You've taken the leap and started your own business. You're excited and have been thrust into the day-to-day operations. You're meeting with potential clients, analyzing your cash flow and growing your business. Hopefully, you have a retirement savings plan.
A recent CNBC report lists top reasons entrepreneurs gave for not savings for retirement included insufficient income (37 percent), using previous savings to invest in their business (21 percent) and planning to sell their business to fund their retirement (18 percent).
While you may have taken for granted the retirement plans your previous employer offered, you have many of the same options to save for retirement on a tax-deferred basis as employees participating in their company plans.
Here are two outlines for self-employed retirement plan options:
1. Simplified Employee Pension Plan (SEP)
As the name suggests, the SEP is a straightforward plan and provides a simplified method for entrepreneurs to contribute to their retirement. Contributions are made to an Individual Retirement Account or Annuity (IRA) and requires no tax filing. This is the easiest small business retirement plan on the market.
With this plan you can contribute as much as 25 percent of your net earnings from self-employment (not including contributions for yourself) up to $54,000 (for 2017; $53,000 for 2015 and 2016).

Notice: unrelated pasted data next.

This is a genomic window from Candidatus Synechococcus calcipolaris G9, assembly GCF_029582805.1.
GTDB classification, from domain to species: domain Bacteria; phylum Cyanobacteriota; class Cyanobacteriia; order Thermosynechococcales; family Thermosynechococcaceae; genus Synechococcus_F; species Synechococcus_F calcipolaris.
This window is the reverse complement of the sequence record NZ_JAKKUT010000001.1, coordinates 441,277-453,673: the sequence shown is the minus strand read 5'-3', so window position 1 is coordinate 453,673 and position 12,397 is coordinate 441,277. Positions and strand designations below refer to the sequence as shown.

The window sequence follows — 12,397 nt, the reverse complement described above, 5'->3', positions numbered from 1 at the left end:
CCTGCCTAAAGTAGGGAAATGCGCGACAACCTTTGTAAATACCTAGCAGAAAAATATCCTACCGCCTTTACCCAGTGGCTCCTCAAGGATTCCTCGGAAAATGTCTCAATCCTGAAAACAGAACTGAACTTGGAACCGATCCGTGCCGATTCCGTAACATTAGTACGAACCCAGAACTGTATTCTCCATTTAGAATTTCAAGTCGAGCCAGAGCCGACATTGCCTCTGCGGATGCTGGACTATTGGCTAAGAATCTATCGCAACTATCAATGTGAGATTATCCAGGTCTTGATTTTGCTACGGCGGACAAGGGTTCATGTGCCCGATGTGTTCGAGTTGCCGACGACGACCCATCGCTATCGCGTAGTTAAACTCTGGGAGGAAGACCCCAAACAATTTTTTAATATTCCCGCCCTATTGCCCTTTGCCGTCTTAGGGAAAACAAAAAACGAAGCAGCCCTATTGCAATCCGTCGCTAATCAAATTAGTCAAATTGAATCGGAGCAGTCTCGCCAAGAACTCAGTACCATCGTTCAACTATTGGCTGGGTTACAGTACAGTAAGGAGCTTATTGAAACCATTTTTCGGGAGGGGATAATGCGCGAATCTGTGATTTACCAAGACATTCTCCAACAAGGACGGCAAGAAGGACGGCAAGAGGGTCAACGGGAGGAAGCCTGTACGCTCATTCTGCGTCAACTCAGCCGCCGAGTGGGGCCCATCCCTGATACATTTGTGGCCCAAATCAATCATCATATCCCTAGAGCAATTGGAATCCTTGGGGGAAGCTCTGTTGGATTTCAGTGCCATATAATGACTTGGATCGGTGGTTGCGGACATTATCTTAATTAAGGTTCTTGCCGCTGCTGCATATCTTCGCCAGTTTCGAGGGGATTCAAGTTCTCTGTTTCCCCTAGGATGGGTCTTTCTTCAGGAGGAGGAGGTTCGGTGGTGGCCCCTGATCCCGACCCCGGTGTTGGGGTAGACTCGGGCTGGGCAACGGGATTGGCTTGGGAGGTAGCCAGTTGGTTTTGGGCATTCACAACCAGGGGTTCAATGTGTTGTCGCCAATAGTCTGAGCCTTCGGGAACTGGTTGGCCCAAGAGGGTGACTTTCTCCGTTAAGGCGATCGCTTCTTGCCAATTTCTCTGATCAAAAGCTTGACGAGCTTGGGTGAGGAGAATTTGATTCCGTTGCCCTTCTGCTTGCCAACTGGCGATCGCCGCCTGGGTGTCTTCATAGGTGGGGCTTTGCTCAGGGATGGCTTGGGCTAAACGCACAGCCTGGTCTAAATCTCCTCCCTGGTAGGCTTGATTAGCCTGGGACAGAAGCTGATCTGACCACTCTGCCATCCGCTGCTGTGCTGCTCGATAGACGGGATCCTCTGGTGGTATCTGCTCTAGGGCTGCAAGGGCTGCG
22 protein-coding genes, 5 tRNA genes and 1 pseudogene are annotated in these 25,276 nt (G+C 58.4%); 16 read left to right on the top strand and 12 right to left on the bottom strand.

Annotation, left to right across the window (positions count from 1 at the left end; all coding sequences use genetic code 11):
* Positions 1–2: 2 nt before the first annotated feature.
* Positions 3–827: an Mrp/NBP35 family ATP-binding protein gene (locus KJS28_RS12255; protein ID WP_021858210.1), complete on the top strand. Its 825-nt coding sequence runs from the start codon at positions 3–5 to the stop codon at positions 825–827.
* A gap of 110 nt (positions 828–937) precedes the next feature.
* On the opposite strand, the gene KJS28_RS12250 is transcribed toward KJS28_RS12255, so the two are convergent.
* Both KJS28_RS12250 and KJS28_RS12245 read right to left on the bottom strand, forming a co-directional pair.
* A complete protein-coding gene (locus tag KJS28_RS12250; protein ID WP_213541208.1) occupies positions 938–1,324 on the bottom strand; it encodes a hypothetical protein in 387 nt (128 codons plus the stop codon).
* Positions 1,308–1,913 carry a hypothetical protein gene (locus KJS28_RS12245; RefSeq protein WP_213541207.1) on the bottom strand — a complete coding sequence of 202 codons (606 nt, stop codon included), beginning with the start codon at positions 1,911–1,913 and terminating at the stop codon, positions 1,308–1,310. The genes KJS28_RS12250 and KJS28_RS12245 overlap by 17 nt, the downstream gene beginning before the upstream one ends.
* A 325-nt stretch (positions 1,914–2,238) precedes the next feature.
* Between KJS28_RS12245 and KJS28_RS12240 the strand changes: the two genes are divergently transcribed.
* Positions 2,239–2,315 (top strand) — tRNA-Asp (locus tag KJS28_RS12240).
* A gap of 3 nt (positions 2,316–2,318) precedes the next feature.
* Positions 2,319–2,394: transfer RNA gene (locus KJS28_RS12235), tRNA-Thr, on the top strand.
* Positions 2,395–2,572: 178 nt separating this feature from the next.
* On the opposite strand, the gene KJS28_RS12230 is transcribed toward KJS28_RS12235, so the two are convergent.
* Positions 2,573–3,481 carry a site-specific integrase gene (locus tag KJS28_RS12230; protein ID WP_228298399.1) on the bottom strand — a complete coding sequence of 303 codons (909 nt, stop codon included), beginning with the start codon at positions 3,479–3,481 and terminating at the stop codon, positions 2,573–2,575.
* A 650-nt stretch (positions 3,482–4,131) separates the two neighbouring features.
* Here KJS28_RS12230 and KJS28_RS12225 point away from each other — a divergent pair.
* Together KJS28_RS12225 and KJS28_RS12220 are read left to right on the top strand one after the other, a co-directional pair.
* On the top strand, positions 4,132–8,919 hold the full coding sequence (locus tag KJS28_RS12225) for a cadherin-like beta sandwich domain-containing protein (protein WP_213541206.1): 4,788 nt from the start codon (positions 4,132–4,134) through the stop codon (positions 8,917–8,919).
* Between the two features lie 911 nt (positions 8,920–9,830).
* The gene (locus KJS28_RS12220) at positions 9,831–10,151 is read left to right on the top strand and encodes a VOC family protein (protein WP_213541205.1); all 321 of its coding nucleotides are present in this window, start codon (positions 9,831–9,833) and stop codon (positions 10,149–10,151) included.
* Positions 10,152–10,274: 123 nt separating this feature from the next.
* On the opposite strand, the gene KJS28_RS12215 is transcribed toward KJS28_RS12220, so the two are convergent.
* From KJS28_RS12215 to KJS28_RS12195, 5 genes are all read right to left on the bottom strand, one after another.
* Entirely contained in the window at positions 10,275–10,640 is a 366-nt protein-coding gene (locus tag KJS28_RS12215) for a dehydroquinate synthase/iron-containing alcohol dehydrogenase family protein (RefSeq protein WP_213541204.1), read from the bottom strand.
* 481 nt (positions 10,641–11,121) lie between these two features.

The great thing about a SEP there is no need to fund the account until you file your return (which is great for procrastinators). So you can contribute as much or little as you'd like depending on your tax bill.
You can also set-up a SEP as you build your business on the side and remain employed with another company. Another added bonus toward your retirement!
2. Solo 401(k)
This plan is similar to your standard 401(k) employer plan but with a higher contribution as you are both employer and employee. You can make annual salary deferrals up to $18,000 (in 2015-2017), plus an additional $6,000 if you're 50 or older (in 2015-2017) either on a pre-tax basis or as designated Roth contributions.
You can also contribute up to an additional 25 percent of your net earnings from self-employment for total contributions of $54,000 (for 2017; $53,000 for 2015 and 2016), including salary deferrals. Unlike a SEP, you can tailor your plan to allow access to your account balance through loans and hardship distributions.
Both plans are available through most mutual funds, banks, and other financial institutions. Take a few minutes to think about which plan best suits your business and retirement needs. For additional guidance the IRS has a number of publications on their website that can assist.